Sheraton Maria Isabel Hotel & Towers
Our International meeting in 2017, jointly sponsored by the Law and Society Association, the Research Committee on the Sociology of Law, and with the participation of the Socio-Legal Studies Association, the Japanese Association of the Sociology of Law, and the Canadian Law and Society Association, and other groups, will take place in a great metropolis, Mexico City. This is our first meeting ever in Latin America, home of a rapidly growing, and impressive, law and society community. Mexico City itself has had a turbulent history. It was the capital of an empire, then of a colony, and then of an independent republic. Its legal system has changed dramatically with each turn of the wheel. It has a unique and rich tradition; a vibrant culture; but it also has faced issues of race, gender, and class; issues of human rights; issues of economic growth that are far more universal.
Walls and bridges: exclusion and inclusion. Everybody recognizes these two contradictory themes; they have a big role today in national politics, and national law; in international politics, and international law. A famous old statement had it that all politics is local; but today, all politics is, in some sense, global. If country A wants to close its borders, and close back in on itself, it is because it is reacting to turmoil outside its boundaries. Today, no wall can ever be high enough to shut out the forces that are shaping life in the 21st century, for better or for worse.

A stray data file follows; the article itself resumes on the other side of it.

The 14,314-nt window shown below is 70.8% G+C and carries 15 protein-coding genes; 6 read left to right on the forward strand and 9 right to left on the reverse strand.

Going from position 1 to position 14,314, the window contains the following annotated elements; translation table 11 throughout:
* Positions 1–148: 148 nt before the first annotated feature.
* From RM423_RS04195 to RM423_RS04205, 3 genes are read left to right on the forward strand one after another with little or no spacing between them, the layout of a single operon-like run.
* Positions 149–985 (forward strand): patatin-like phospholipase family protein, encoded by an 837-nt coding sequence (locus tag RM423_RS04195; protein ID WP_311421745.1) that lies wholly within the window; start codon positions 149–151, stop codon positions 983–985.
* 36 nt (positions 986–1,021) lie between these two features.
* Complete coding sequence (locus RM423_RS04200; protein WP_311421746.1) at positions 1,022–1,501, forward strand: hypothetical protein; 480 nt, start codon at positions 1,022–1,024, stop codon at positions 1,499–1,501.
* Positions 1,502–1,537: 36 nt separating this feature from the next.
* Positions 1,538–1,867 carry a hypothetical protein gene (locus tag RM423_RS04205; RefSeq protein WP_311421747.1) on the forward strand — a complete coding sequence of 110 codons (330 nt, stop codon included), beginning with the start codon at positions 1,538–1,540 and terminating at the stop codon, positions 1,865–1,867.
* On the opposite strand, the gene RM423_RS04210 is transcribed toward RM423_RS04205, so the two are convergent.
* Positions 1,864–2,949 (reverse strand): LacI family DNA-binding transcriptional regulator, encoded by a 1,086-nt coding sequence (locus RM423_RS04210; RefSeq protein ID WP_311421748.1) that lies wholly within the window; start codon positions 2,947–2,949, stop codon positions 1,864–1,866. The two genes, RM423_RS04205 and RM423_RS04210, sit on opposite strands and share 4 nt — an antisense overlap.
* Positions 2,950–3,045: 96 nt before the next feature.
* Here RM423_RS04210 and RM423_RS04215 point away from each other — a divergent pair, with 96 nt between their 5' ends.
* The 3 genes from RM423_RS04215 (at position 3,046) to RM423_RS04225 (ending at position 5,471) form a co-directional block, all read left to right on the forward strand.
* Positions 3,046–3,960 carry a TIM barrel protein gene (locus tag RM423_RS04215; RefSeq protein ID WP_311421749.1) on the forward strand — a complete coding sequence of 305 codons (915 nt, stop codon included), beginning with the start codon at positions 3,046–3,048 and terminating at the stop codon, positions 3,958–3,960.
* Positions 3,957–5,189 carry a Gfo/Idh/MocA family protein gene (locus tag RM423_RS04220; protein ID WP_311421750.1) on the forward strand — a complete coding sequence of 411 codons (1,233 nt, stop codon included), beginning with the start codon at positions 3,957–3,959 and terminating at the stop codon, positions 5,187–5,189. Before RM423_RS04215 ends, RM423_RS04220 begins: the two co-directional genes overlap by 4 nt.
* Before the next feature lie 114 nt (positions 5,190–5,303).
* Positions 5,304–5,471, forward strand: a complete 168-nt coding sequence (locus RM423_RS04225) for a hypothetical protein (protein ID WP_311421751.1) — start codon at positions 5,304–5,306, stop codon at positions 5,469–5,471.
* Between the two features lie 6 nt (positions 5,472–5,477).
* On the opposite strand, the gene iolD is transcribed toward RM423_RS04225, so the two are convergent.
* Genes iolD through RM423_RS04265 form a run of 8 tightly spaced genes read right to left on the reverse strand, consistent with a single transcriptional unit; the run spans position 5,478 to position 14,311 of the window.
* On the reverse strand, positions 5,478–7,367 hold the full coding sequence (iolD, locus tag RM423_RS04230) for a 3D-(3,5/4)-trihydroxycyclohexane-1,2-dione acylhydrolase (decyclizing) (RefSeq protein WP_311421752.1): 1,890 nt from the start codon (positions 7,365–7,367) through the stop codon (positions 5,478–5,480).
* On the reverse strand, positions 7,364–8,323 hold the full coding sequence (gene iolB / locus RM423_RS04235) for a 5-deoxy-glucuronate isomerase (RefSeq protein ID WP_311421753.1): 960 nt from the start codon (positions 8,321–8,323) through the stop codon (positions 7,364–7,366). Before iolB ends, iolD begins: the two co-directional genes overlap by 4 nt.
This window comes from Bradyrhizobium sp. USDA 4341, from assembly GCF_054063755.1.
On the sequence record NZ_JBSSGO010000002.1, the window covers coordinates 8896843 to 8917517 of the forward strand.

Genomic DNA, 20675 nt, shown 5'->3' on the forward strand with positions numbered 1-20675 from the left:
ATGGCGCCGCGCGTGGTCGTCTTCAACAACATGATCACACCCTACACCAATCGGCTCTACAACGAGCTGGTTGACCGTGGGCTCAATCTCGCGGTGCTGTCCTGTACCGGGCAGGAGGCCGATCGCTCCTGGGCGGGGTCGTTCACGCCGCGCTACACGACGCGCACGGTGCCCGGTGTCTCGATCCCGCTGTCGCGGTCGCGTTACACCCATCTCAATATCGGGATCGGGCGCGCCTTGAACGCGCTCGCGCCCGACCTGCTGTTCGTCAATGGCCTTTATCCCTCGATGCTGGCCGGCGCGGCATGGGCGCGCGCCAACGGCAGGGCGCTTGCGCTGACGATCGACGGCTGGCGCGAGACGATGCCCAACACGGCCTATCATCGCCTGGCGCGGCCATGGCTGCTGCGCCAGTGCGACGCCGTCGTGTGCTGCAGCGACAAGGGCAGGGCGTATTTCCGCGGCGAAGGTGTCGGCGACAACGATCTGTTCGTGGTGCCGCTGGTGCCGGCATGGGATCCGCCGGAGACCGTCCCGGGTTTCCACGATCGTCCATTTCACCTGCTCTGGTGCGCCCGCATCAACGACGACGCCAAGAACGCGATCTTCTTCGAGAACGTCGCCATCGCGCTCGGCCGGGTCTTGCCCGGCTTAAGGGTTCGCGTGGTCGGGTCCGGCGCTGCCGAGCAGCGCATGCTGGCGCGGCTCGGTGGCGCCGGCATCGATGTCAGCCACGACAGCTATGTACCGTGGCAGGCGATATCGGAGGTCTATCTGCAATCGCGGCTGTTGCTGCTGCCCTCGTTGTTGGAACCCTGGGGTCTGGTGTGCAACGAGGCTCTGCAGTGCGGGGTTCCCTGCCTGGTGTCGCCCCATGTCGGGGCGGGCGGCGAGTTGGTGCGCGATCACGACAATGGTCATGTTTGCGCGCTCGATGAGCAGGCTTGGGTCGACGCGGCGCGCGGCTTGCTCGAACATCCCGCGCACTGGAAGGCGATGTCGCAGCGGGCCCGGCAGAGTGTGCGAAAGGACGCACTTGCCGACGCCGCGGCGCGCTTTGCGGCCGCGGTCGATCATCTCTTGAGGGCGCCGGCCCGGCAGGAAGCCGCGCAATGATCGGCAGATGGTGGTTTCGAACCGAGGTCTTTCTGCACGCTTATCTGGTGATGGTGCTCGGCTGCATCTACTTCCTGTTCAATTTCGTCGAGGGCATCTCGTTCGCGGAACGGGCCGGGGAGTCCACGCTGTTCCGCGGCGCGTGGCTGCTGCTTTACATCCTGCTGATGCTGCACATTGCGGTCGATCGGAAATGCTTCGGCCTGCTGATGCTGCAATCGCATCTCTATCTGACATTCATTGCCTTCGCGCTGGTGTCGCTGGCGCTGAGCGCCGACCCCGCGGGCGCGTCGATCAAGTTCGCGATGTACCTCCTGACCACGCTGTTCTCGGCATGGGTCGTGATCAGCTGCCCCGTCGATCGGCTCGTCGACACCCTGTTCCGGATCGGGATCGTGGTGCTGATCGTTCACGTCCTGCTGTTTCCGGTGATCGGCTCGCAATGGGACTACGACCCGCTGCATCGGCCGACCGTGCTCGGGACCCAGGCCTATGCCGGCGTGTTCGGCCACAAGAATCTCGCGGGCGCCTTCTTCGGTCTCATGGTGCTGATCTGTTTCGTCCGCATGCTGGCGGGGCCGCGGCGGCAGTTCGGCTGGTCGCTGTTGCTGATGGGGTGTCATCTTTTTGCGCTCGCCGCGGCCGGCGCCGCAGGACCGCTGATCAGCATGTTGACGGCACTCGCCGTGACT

We think our field can help us understand that world, what makes it tick, where it has been, and where it is going. Our theme focuses on walls, borders, and bridges. But of course, we welcome all studies of law and society; empirical studies, no matter how small, no matter how local, can be tiles that fit into a larger mosaic; and many of these studies will be relevant to our theme, even when this relevance is a bit hard to see.
The 2017 logo designed by South African artist Guy Jano Trangos conveys the complex and multilayered relationship between law and society. In the artist’s own words, the logo: “conceptually represents law as a grid, rigid at the centre while expanding and fraying outwards. Various social groupings are then constructed through a patchwork of colour. Some falling into the rational grid of the law, and others on the fringes or the frontier, where it includes and excludes, and is shaped and built. The logo also draws on a multitude of contemporary and historical Mexican references. Most importantly, the eagle motif used in the logo is drawn from both the Mexican flag, and traditional Mexica symbology. The colours are drawn from the vibrant hues of Mexico as seen in festivals, fabrics and buildings. The diagonal lines and diamond patterns also reflect a strong weaving tradition and also represent a vibrant city street grid.”